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New US Dept. of Ed Finds That “Less Effective Teaching” Responsible For 2-4 Percent Of Achievement Gap

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Thanks to a tweet from Scott McLeod, I just learned about a new study from The Department of Education titled Do Disadvantaged Students Get Less Effective Teaching?

Yes, it’s a study based on the discredited science of Value-Added Measurement. It highlights VAM studies that I have specifically criticized with “Best” lists of their own (A Beginning List Of The Best Posts On Gates’ Final MET “Effective Teaching” Report and the infamous Chetty study).

So, the study’s conclusions have to be seen in that context. But, hey, if “reformers” are going to live by the sword, they can (figuratively) die by it, too.

And that’s because the researchers conclusions are astounding.

Here’s what they found:

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Let me get this straight.

“School reformers,” including Arne Duncan, are alienating millions of teachers and hurting countless students and their families over a teacher evaluation policy that — using their own prize methodology (ignorant that we may believe it to be) — affects two-to-four percent of the achievement gap?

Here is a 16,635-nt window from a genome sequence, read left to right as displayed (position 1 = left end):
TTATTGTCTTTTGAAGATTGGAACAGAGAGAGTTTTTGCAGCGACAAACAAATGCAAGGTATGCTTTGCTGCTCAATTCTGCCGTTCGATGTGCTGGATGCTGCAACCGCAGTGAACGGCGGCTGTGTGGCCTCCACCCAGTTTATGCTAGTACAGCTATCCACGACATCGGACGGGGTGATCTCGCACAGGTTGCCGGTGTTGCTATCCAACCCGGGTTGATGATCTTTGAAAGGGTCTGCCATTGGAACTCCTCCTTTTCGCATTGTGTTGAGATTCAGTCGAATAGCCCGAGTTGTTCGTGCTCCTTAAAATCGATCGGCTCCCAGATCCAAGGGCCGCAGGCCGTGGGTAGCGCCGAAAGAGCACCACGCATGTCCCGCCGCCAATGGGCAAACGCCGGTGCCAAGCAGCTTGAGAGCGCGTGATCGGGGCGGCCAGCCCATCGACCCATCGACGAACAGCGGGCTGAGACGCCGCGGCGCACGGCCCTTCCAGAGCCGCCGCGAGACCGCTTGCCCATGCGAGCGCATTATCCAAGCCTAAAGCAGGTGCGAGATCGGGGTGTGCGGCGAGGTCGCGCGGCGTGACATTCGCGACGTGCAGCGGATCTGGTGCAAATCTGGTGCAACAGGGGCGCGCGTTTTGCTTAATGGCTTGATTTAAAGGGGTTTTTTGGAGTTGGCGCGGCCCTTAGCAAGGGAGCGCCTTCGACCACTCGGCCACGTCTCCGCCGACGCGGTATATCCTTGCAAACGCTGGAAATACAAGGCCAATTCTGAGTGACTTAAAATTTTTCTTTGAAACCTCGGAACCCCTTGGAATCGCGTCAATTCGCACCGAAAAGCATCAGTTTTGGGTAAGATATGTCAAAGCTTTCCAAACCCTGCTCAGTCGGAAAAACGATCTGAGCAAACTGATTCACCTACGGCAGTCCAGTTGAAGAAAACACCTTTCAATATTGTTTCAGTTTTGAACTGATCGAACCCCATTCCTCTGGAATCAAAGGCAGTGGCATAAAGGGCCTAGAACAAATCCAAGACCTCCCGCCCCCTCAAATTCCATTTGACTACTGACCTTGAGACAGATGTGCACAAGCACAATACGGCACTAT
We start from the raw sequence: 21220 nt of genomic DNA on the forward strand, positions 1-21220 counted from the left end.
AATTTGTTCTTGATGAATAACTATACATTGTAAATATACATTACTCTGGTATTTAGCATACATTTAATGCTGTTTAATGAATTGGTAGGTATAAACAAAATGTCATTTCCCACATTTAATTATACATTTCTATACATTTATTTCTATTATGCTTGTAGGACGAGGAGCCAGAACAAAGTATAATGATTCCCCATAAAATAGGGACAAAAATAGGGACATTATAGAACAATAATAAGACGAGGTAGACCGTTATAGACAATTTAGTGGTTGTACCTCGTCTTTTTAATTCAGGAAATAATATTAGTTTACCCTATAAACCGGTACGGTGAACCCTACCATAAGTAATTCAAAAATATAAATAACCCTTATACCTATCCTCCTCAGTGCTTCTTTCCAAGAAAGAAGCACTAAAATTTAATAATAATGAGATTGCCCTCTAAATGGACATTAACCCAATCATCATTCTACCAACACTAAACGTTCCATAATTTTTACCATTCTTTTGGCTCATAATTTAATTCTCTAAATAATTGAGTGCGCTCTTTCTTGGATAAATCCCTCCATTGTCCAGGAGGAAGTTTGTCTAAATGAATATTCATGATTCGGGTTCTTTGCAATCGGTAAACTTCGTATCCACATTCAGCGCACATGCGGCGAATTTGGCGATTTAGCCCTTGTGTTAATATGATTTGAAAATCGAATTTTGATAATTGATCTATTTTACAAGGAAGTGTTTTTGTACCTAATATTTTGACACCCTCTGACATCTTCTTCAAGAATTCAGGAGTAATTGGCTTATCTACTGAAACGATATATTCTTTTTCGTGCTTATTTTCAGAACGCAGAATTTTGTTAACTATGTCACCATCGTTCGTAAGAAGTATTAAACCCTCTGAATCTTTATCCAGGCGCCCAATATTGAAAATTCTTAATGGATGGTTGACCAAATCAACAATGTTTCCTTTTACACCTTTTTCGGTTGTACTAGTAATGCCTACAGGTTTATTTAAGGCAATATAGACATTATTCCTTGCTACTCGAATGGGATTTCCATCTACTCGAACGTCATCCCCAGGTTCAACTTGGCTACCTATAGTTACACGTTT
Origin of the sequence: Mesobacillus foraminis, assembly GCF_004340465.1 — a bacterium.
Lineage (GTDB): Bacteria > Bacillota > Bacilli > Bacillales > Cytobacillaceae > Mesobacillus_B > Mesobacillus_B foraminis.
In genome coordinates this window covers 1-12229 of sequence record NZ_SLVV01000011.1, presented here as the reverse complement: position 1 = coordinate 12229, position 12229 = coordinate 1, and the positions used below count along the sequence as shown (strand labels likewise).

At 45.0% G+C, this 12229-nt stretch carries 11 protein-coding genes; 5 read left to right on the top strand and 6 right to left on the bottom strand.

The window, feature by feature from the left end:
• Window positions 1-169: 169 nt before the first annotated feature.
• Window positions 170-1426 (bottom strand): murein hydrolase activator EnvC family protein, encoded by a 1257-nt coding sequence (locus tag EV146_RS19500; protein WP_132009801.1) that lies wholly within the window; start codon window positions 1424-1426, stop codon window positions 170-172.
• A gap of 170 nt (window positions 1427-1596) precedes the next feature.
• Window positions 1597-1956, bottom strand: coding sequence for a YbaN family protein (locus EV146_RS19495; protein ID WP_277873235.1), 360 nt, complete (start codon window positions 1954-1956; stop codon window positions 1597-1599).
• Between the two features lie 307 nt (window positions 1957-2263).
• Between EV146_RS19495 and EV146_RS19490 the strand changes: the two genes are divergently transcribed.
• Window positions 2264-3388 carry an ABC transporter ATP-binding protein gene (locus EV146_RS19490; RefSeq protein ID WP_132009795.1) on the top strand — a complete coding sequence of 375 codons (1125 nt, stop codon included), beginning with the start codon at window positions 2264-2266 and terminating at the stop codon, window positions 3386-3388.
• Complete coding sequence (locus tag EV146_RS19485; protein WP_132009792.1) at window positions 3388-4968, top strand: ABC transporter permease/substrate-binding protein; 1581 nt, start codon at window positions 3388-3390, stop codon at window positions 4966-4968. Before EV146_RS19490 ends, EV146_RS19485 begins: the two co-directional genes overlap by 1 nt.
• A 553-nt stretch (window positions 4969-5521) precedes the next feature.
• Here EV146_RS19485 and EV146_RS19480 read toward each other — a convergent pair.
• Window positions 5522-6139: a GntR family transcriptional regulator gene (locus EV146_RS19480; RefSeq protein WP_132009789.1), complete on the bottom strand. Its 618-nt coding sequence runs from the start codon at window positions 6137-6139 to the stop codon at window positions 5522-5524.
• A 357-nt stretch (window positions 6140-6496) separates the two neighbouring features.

Of course, and unfortunately, Duncan’s ignoring his own Department’s research is no surprise, considering he’s doing the same by pushing merit pay even though his Department  announced last September that out of three approved studies of a New York performance pay program, one showed across the board negative effects on student achievement; another showed negative effects in some areas and no effect in others; and a third one showed no effect at all.

And that his same Department has previously concluded that 90% of the elements that affect student test scores are outside the control of teachers.

If he wants to truly impact student success, perhaps he should read The Best Places To Learn What Impact A Teacher & Outside Factors Have On Student Achievement and The Best Resources For Learning About The “Achievement Gap.”

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Author: Larry Ferlazzo

I'm a high school teacher in Sacramento, CA.

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